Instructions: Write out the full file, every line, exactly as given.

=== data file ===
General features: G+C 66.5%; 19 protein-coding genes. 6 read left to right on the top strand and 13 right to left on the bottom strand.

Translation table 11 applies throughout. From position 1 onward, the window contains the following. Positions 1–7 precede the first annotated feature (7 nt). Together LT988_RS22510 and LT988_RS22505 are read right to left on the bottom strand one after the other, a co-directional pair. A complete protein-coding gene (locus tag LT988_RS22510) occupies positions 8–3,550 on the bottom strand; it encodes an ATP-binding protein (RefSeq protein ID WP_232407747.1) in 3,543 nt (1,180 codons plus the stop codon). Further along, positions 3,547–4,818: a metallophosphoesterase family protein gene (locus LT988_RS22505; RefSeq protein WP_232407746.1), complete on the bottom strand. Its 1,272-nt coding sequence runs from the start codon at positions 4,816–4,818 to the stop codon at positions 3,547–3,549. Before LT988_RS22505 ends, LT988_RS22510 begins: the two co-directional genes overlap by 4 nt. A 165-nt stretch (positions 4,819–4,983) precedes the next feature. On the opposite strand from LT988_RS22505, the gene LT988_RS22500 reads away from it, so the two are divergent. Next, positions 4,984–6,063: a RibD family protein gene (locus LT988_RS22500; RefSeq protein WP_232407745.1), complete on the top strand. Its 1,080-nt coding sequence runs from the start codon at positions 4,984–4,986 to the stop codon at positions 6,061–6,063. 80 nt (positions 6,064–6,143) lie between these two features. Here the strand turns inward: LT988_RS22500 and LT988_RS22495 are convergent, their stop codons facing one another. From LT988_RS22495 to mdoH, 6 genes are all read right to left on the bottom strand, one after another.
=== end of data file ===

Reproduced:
General features: G+C 66.5%; 19 protein-coding genes. 6 read left to right on the top strand and 13 right to left on the bottom strand.

Translation table 11 applies throughout. From position 1 onward, the window contains the following. Positions 1–7 precede the first annotated feature (7 nt). Together LT988_RS22510 and LT988_RS22505 are read right to left on the bottom strand one after the other, a co-directional pair. A complete protein-coding gene (locus tag LT988_RS22510) occupies positions 8–3,550 on the bottom strand; it encodes an ATP-binding protein (RefSeq protein ID WP_232407747.1) in 3,543 nt (1,180 codons plus the stop codon). Further along, positions 3,547–4,818: a metallophosphoesterase family protein gene (locus LT988_RS22505; RefSeq protein WP_232407746.1), complete on the bottom strand. Its 1,272-nt coding sequence runs from the start codon at positions 4,816–4,818 to the stop codon at positions 3,547–3,549. Before LT988_RS22505 ends, LT988_RS22510 begins: the two co-directional genes overlap by 4 nt. A 165-nt stretch (positions 4,819–4,983) precedes the next feature. On the opposite strand from LT988_RS22505, the gene LT988_RS22500 reads away from it, so the two are divergent. Next, positions 4,984–6,063: a RibD family protein gene (locus LT988_RS22500; RefSeq protein WP_232407745.1), complete on the top strand. Its 1,080-nt coding sequence runs from the start codon at positions 4,984–4,986 to the stop codon at positions 6,061–6,063. 80 nt (positions 6,064–6,143) lie between these two features. Here the strand turns inward: LT988_RS22500 and LT988_RS22495 are convergent, their stop codons facing one another. From LT988_RS22495 to mdoH, 6 genes are all read right to left on the bottom strand, one after another.